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JAMA Neurol. 2017 Nov 1;74(11):1301-1311. doi: 10.1001/jamaneurol.2017.1775.

Prevalence of Pathogenic Copy Number Variation in Adults With Pediatric-Onset Epilepsy and Intellectual Disability.

Author information

Epilepsy Genetics Program, Toronto Western Hospital, Krembil Neuroscience Centre, University of Toronto, Toronto, Ontario, Canada.
Clinical Neurosciences Center, Department of Neurology, University of Utah, Salt Lake City.
Clinical Genetics Research Program, Centre for Addiction and Mental Health, Toronto, Ontario, Canada.
Institute of Medical Science, University of Toronto, Toronto, Ontario, Canada.
Department of Psychiatry, University of Toronto, Toronto, Ontario, Canada.
Department of Pediatric Laboratory Medicine, The Hospital for Sick Children, University of Toronto, Toronto, Ontario, Canada.
Division of Neurology, Krembil Neuroscience Centre, Toronto Western Hospital, University of Toronto, Toronto, Ontario, Canada.



Copy number variation (CNV) is an important cause of neuropsychiatric disorders. Little is known about the role of CNV in adults with epilepsy and intellectual disability.


To evaluate the prevalence of pathogenic CNVs and identify possible candidate CNVs and genes in patients with epilepsy and intellectual disability.

Design, Setting, and Participants:

In this cross-sectional study, genome-wide microarray was used to evaluate a cohort of 143 adults with unexplained childhood-onset epilepsy and intellectual disability who were recruited from the Toronto Western Hospital epilepsy outpatient clinic from January 1, 2012, through December 31, 2014. The inclusion criteria were (1) pediatric seizure onset with ongoing seizure activity in adulthood, (2) intellectual disability of any degree, and (3) no structural brain abnormalities or metabolic conditions that could explain the seizures.

Main Outcomes and Measures:

DNA screening was performed using genome-wide microarray platforms. Pathogenicity of CNVs was assessed based on the American College of Medical Genetics guidelines. The Residual Variation Intolerance Score was used to evaluate genes within the identified CNVs that could play a role in each patient's phenotype.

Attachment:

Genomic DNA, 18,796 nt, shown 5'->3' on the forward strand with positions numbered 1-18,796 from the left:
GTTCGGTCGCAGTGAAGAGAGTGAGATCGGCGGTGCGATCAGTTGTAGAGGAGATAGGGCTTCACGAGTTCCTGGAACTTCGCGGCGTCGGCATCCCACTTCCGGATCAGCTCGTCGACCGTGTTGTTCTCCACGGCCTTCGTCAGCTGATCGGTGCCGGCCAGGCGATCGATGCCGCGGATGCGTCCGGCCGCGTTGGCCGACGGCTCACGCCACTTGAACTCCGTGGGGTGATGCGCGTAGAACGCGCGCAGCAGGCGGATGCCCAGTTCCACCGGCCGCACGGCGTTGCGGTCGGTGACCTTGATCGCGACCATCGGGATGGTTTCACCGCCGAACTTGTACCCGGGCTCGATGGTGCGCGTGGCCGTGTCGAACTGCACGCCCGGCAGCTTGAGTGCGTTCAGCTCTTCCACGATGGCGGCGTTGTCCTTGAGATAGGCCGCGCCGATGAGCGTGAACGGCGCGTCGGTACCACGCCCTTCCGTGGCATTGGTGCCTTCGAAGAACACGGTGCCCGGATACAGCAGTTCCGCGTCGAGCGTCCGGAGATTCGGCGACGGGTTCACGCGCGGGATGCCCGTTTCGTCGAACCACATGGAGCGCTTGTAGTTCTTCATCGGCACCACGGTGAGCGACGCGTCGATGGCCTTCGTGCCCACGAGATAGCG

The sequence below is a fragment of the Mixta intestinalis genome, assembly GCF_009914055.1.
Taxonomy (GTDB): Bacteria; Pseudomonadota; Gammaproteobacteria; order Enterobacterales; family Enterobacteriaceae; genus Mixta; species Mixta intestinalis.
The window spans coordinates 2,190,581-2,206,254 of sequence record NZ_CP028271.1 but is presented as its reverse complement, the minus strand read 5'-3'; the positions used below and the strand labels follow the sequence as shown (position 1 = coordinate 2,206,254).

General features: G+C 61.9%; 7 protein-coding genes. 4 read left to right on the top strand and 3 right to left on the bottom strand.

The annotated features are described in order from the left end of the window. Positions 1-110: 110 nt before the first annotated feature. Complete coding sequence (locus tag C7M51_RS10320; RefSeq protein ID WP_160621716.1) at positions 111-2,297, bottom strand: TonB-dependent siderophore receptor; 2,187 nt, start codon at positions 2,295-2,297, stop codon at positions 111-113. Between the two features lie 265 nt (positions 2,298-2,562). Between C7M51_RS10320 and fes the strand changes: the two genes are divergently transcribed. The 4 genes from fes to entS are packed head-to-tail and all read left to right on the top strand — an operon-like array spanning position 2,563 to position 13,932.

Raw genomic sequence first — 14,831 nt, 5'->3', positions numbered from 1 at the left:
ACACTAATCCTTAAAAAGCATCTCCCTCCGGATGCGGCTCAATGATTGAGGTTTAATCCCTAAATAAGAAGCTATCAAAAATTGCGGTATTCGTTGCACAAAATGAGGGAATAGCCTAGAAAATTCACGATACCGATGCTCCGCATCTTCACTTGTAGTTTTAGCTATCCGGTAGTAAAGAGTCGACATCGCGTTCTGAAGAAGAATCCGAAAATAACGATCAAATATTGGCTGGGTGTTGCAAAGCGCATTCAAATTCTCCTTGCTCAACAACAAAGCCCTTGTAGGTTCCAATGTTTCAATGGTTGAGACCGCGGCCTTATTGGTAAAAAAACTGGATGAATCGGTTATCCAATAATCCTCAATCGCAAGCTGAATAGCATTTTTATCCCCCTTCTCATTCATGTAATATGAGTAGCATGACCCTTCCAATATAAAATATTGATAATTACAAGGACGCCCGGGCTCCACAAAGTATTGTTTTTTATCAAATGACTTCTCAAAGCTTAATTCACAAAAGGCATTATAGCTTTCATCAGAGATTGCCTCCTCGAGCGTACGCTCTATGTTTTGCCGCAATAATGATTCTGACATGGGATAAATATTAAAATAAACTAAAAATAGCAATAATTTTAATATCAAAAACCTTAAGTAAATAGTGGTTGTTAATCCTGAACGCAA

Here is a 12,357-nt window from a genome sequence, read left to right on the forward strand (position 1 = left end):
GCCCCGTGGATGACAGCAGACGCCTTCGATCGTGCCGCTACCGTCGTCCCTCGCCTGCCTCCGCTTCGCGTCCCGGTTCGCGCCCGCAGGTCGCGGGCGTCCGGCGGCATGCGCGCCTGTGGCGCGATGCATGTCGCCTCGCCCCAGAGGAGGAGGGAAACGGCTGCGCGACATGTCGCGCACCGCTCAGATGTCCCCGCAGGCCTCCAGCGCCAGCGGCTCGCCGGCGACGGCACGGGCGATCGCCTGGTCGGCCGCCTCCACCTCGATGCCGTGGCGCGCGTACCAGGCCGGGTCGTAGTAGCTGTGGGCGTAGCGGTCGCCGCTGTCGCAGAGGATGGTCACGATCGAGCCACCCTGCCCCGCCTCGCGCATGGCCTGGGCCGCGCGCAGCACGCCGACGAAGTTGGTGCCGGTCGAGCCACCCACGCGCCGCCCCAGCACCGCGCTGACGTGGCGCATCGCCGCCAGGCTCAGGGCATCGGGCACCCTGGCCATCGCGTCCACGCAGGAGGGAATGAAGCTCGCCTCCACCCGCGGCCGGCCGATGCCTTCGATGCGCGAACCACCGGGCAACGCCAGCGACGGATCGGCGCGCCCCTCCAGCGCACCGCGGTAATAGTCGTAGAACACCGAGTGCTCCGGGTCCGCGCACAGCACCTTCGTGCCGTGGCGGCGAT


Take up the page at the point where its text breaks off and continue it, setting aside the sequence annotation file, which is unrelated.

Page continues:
Of the 2335 patients, 143 probands were investigated (mean [SD] age, 24.6 [10.8] years; 69 male and 74 female). Twenty-three probands (16.1%) and 4 affected relatives (2.8%) (mean [SD] age, 24.1 [6.1] years; 11 male and 16 female) presented with pathogenic or likely pathogenic CNVs (0.08-18.9 Mb). Five of the 23 probands with positive results (21.7%) had more than 1 CNV reported. Parental testing revealed de novo CNVs in 11 (47.8%), with CNVs inherited from a parent in 4 probands (17.4%). Sixteen of 23 probands (69.6%) presented with previously cataloged human genetic disorders and/or defined CNV hot spots in epilepsy. Eight nonrecurrent rare CNVs that overlapped 1 or more genes associated with intellectual disability, autism, and/or epilepsy were identified: 2p16.1-p15 duplication, 6p25.3-p25.1 duplication, 8p23.3p23.1 deletion, 9p24.3-p23 deletion, 10q11.22-q11.23 duplication, 12p13.33-13.2 duplication, 13q34 deletion, and 16p13.2 duplication. Five genes are of particular interest given their potential pathogenicity in the corresponding phenotypes and least tolerability to variation: ABAT, KIAA2022, COL4A1, CACNA1C, and SMARCA2. ABAT duplication was associated with Lennox-Gastaut syndrome and KIAA2022 deletion with Jeavons syndrome.

Conclusions and Relevance:

The high prevalence of pathogenic CNVs in this study highlights the importance of microarray analysis in adults with unexplained childhood-onset epilepsy and intellectual disability. Additional studies and comparison with similar cases are required to evaluate the effects of deletions and duplications that overlap specific genes.

[Indexed for MEDLINE]
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